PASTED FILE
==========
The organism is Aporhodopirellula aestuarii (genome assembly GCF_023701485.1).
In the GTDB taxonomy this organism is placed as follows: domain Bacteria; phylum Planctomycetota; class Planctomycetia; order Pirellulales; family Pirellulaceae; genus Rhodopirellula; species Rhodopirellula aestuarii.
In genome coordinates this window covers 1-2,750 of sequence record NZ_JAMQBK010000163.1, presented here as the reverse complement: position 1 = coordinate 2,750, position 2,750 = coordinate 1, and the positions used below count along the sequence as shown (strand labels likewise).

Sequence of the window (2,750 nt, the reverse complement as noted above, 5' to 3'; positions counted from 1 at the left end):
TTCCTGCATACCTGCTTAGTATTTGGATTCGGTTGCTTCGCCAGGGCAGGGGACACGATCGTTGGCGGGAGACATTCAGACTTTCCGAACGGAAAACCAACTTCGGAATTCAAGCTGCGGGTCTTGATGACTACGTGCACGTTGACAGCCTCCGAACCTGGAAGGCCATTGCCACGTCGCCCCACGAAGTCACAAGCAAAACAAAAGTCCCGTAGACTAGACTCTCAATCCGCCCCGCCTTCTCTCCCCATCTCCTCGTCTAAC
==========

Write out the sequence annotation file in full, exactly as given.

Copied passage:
The organism is Aporhodopirellula aestuarii (genome assembly GCF_023701485.1).
In the GTDB taxonomy this organism is placed as follows: domain Bacteria; phylum Planctomycetota; class Planctomycetia; order Pirellulales; family Pirellulaceae; genus Rhodopirellula; species Rhodopirellula aestuarii.
In genome coordinates this window covers 1-2,750 of sequence record NZ_JAMQBK010000163.1, presented here as the reverse complement: position 1 = coordinate 2,750, position 2,750 = coordinate 1, and the positions used below count along the sequence as shown (strand labels likewise).

Sequence of the window (2,750 nt, the reverse complement as noted above, 5' to 3'; positions counted from 1 at the left end):
TTCCTGCATACCTGCTTAGTATTTGGATTCGGTTGCTTCGCCAGGGCAGGGGACACGATCGTTGGCGGGAGACATTCAGACTTTCCGAACGGAAAACCAACTTCGGAATTCAAGCTGCGGGTCTTGATGACTACGTGCACGTTGACAGCCTCCGAACCTGGAAGGCCATTGCCACGTCGCCCCACGAAGTCACAAGCAAAACAAAAGTCCCGTAGACTAGACTCTCAATCCGCCCCGCCTTCTCTCCCCATCTCCTCGTCTAAC